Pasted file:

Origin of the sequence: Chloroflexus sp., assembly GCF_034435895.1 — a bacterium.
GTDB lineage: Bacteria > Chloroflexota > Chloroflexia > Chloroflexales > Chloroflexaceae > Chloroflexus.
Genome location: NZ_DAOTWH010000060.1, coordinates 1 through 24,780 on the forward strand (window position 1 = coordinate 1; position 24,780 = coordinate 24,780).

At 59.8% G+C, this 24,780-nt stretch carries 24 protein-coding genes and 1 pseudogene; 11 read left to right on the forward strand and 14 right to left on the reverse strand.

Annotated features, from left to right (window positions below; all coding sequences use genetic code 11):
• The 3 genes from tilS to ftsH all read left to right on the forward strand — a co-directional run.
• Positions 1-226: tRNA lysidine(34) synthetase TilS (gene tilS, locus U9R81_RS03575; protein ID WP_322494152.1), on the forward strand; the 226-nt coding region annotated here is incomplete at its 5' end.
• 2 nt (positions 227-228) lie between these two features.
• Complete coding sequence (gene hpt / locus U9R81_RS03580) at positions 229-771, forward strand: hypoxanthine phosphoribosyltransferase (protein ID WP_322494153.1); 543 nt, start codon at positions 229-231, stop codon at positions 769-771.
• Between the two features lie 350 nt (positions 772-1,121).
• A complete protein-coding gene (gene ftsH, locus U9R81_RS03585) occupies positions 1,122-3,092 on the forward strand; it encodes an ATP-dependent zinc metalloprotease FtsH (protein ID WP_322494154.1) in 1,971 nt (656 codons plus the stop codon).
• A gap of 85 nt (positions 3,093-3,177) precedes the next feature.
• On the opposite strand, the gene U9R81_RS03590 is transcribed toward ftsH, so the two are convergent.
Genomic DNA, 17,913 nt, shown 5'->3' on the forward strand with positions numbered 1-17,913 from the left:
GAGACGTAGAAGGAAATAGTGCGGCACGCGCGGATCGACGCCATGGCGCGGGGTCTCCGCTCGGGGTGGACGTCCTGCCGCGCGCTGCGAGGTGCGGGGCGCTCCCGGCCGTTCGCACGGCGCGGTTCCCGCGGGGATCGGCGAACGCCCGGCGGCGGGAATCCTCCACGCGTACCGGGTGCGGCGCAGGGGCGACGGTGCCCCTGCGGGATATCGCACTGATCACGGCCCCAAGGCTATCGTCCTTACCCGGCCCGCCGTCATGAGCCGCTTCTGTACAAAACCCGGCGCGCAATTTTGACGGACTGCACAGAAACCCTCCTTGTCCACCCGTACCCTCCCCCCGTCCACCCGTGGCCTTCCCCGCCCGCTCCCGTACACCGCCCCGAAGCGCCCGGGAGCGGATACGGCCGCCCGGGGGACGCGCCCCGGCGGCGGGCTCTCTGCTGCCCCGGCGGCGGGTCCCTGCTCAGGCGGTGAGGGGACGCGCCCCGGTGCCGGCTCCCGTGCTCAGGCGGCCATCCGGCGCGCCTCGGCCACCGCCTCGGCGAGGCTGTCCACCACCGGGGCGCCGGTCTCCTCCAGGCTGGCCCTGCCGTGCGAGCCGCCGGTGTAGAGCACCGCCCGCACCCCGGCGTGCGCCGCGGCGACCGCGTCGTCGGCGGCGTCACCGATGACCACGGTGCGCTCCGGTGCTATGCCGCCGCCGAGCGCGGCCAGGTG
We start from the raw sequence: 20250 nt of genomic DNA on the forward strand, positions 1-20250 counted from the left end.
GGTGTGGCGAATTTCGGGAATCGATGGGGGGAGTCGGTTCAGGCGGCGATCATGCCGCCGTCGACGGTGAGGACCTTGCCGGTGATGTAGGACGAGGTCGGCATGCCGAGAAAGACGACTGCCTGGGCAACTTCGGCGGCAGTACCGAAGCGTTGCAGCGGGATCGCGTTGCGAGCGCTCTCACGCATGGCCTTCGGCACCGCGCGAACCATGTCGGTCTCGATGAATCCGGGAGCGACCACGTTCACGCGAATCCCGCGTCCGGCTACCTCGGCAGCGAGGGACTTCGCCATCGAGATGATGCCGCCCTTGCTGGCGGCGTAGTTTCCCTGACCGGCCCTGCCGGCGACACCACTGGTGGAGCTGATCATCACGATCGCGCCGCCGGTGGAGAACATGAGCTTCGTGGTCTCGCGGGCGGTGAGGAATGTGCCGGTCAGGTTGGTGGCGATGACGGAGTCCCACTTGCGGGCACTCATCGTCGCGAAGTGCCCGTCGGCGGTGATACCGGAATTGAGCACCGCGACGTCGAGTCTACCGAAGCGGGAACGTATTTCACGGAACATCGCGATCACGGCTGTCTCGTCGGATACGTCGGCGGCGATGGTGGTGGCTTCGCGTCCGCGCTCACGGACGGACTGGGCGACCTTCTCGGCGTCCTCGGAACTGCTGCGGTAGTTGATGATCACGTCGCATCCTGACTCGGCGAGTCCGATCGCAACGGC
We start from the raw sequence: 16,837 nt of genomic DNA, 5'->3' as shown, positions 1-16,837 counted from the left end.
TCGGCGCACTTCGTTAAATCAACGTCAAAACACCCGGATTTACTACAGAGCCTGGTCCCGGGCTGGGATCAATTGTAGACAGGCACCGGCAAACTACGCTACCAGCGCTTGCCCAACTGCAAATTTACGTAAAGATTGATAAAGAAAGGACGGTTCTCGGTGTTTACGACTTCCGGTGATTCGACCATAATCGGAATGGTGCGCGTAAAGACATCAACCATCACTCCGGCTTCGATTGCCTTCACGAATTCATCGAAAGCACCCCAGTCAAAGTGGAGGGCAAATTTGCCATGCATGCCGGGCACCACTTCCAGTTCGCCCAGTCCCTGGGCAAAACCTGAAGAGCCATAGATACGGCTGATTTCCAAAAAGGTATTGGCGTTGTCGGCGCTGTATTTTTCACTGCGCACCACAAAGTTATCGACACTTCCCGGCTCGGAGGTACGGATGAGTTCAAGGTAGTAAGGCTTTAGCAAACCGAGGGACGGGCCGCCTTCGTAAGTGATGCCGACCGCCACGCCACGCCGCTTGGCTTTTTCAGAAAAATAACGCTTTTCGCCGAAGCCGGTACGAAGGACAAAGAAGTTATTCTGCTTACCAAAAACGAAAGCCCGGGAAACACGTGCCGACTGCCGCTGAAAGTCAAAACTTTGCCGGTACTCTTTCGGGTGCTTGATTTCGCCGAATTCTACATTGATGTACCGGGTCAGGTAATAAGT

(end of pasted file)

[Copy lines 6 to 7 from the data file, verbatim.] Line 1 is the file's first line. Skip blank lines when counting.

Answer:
• The 3 genes from tilS to ftsH all read left to right on the forward strand — a co-directional run.
• Positions 1-226: tRNA lysidine(34) synthetase TilS (gene tilS, locus U9R81_RS03575; protein ID WP_322494152.1), on the forward strand; the 226-nt coding region annotated here is incomplete at its 5' end.